"It's such a great team up in Manchester and I remember finishing The Stranger and wishing we could do a second series. But you know, they're standalone stories. But I've been lucky enough to go back and do three of them."
And Coben's influence on Armitage stretches beyond the series they've worked on together. In addition to starring in several TV shows – including another project that he "can't quite tell you about yet" – and having ambitions to get back into theatre work, one of the things occupying much of Armitage's time right now is his newfound passion for writing, which he calls a "whole new avenue of creativity."
He is in the final editing stage of his second novel – which he says has a very different tone to his debut – and is also working with Sony on a screen adaptation of his first novel, Geneva. Armitage won't be adapting the screenplay himself, as he wants to find a writer who "will challenge me and tell me what I've missed and what things I got wrong", but he thinks the project is very well-suited to the current moment.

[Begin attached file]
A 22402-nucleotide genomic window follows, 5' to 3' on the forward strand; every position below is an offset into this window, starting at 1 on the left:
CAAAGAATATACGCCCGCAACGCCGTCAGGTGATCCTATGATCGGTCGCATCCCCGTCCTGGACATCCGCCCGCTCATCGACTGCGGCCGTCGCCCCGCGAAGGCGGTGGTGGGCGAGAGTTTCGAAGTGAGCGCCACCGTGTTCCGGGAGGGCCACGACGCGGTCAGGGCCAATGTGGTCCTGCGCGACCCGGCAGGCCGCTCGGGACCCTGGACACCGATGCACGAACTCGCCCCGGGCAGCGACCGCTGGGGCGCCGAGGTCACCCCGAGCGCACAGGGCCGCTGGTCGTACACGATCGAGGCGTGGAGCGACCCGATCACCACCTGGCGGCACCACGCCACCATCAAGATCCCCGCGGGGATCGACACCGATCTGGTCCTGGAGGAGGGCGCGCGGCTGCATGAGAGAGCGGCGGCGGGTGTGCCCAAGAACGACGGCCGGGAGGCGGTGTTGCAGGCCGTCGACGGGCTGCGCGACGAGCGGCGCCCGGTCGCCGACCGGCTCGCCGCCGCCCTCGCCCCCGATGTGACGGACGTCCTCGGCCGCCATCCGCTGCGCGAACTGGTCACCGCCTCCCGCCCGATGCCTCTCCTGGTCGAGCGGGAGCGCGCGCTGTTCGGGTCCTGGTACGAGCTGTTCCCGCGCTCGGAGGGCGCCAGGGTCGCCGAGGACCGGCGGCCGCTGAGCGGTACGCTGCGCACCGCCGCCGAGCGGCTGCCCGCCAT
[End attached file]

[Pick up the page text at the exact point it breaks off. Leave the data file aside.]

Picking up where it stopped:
"One of the subjects is a neural implant and then you read the news and Elon Musk is raising hands going, 'We've done it, the first neural implant has gone into somebody's head! And you think, wow, there's a Zeitgeist here that I don't want to miss."
Still, as exciting as working on his own ideas and projects has clearly been for Armitage, he points out that it does come with a greater degree of risk than his acting work.
"If the project that you've acted in turns out to be a dud, you can always put your hands up and go, 'Well, I didn't write it. Not my fault,'" he says. "But when you've written it and you can't, there's no way to hide."
"But I quite like that as well, because you get to be the architect. And it's something that I wanted to do, not from any sort of narcissism, but just because I've kind of got a brain that's exploding with ideas, and I want to sort of put them all into action.
"So it's been very satisfying. [And] all of the tools that I picked up along the way of working with people like Harlan and Nicola Shindler on long-form television, of just understanding structure and pacing, and how to keep your listener or your reader engaged, has been a big learning curve for me."